If a MikroTik is not connected to the RemoteWinBox services when you delete it from…
We have been wondering if RemoteWinBox was a good fit for LTE. So we talked to Evan Feldman at West Michigan Communications who told us that he found out about us on a Reddit thread about how to access WinBox through NAT and he says that he loves the RemoteWinBox service and uses it with his LTE customers.
“RemoteWinBox has saved us countless hours and it’s been a life saver” — Evan Feldman.
What about LTE is a problem?
In particular, some of the carriers like AT&T, Verizon and T-mobile will provide service to your modem by using NAT (Network Address Translation).
What’s wrong with NAT? Nothing too bad, really in the outbound direction. But, in the inbound traffic direction, without a port forward there’s not really and good way to access services behind the NAT. In addition, they’re likely to be leveraging CG-NAT (Carrier Grade NAT) and your modem’s public IP will likely change often.
So if you’re using another carriers SIM, your MikroTik LTE router/modem will probably receive an RFC1918 IP address in the 10.0.0.0/8, 172.16.0.0/12 or 192.168.0.0/16 range. And good luck getting a tier 1 carrier to give you a port forward over a SIM card!
In other cases, some operators use their own LTE equipment which can only run in NAT mode (looking at you, Baicells), resulting in the same limitation.
Ultimately, the issue is that when NAT is involved, using WinBox from the WAN becomes hard, and using WinBox from the LAN requires being on site!
We hear that a lot of you out there use MikroTik SXT or WAP modem + routers. My next blog post will probably be about how to use RemoteWinBox and passthrough mode to remove a layer of NAT for the customer, but still be able to use WinBox remotely. Stay tuned…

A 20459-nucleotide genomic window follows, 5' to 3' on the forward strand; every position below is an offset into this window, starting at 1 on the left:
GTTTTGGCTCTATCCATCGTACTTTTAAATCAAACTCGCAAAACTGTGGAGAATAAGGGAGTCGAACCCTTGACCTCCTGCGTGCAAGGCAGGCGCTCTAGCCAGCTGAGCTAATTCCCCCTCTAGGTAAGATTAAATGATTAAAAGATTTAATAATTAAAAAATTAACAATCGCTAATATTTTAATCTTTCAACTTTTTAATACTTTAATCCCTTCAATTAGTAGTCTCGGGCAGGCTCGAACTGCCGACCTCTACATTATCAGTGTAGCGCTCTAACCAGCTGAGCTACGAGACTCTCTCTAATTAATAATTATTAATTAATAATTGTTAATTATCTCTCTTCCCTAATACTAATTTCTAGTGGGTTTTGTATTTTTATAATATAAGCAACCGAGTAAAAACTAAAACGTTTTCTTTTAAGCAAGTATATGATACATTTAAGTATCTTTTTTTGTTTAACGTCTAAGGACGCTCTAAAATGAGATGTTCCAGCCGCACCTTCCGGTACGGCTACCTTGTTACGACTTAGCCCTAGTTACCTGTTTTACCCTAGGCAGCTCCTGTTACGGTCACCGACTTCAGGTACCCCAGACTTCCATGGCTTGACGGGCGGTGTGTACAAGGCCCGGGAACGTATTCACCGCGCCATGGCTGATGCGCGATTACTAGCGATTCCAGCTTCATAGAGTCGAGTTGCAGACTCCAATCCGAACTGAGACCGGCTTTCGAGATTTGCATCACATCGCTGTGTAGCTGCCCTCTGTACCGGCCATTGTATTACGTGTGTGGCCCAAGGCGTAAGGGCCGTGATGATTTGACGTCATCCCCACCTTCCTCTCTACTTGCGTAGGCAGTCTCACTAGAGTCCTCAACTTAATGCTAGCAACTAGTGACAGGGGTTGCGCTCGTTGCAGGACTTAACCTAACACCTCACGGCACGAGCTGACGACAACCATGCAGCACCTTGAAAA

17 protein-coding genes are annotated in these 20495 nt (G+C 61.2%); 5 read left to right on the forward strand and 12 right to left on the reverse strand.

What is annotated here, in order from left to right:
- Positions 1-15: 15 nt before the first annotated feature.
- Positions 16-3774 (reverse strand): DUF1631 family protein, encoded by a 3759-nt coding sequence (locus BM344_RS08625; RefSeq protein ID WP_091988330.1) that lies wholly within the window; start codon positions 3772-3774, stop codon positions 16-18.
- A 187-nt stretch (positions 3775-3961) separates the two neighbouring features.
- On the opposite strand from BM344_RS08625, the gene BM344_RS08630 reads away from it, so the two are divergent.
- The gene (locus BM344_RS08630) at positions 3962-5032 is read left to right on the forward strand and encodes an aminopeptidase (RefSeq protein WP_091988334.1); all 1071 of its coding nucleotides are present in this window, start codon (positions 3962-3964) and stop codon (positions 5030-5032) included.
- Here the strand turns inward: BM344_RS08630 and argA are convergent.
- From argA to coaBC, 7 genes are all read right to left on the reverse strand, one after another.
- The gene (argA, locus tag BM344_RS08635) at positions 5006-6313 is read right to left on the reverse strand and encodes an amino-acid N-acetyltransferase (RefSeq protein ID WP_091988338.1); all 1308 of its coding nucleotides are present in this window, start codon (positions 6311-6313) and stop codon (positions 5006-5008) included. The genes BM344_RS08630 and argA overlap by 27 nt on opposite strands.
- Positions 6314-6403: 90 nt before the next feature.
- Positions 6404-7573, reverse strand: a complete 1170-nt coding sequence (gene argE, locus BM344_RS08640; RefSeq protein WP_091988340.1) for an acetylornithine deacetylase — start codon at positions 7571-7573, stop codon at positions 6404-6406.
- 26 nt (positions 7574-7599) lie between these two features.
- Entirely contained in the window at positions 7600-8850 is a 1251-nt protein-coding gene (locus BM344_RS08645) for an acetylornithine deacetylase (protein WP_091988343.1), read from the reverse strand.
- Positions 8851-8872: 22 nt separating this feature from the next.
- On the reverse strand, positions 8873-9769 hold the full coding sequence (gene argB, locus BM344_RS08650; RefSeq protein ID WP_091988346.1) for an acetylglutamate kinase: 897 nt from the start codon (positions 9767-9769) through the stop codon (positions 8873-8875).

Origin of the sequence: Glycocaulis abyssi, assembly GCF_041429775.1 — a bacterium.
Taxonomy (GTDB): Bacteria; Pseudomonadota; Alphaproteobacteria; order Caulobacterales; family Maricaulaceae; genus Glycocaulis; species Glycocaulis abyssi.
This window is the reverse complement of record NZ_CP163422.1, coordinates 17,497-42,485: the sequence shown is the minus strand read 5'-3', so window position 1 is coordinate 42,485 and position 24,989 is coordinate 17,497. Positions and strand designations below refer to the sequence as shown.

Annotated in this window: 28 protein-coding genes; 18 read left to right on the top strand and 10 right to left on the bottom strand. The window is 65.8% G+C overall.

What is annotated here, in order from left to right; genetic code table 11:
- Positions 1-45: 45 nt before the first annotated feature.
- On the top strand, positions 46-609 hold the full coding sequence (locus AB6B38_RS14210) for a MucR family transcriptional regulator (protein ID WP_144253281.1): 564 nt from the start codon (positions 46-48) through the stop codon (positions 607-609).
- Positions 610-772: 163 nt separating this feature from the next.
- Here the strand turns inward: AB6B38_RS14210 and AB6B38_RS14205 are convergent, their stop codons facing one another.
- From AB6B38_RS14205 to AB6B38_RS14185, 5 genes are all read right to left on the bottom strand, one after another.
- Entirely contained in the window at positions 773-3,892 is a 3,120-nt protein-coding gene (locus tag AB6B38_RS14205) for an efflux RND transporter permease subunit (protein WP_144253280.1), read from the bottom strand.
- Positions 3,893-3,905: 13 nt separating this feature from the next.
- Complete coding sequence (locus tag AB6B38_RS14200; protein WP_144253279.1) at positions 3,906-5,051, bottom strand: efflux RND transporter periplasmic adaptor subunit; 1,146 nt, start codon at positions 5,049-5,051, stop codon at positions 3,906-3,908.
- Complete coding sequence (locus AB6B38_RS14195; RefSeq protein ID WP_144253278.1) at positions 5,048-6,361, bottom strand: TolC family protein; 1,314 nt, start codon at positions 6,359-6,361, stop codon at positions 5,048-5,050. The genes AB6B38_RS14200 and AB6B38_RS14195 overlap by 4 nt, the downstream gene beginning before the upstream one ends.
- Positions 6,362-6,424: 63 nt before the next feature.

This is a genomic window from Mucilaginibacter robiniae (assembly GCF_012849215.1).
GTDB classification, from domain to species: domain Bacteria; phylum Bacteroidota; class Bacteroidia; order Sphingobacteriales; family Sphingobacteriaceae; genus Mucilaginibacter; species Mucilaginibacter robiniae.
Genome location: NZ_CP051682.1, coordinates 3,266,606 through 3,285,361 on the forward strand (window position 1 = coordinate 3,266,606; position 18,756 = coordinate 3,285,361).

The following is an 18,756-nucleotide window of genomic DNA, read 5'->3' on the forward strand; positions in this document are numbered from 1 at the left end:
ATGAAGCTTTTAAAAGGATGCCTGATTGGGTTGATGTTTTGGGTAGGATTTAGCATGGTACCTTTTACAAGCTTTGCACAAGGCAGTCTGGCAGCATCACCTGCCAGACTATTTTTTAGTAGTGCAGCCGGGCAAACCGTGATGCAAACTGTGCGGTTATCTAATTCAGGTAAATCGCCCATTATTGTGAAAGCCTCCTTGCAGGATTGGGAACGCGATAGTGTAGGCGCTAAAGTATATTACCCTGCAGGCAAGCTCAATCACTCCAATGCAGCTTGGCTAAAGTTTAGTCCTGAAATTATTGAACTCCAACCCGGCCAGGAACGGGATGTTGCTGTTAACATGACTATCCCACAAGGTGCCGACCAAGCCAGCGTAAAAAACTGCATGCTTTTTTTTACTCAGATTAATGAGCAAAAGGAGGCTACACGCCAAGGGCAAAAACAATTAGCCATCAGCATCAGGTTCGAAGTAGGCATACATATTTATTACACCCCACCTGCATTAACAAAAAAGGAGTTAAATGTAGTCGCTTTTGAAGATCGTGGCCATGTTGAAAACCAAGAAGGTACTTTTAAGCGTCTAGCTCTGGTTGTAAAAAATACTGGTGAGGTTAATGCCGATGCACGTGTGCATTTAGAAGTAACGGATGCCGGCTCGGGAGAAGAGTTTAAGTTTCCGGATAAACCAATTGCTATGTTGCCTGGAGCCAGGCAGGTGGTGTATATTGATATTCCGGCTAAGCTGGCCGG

Here’s a visual of how RemoteWinBox punches through LTE
How can I do my own Remote WinBox access?
We wanted to take a minute to talk about the use case here, describe the problem and share what’s going on with our solution. Evan says, “it’s a lot of work and effort to turn up a VPN concentrator, keep it secure and maintain servers. With RemoteWinBox it’s way less work, way less headache.”
So first off, what’s it take to get remote WinBox access similar to what you can do with our dashboard? Here’s a quick summary for the DIY’ers out there:
- Spin up a VPN concentrator and provision/commission it. You can do this in AWS, Azure, Google cloud or a slew of other cloud platforms, not to mention physical hardware in your own Data Center, if you have one. I talked at a MUM a few years ago exactly on this topic – watch it here!
- You should definitely spend some time and effort hardening the VPN concentrator. I’ve shared some security best practices on a recent blog post if you want some tips. Security best practices, Part 1 —Security best practices, Part 2 — Security best practices, Part 3
- Don’t forget to keep your VPN concentrator firmware up to date to avoid exploits! Here’s my top 5 newbie MikroTik tips
- Connect your MikroTiks to the VPN concentrator using outbound VPN interfaces (SSTP, L2TP, etc.)
- Manage allowed IP endpoints on your concentrator and/or set up road-warrior VPN access (sorry guys, no blogs on this… yet)
Is there an easier solution?
The RemoteWinBox core service does all of what we talked about above and more (realtime graphs, health data and maps) for $.50 / MikroTik, just in case you’re not into DIY and would rather start managing your MikroTik fleet in just a few minutes and clicks.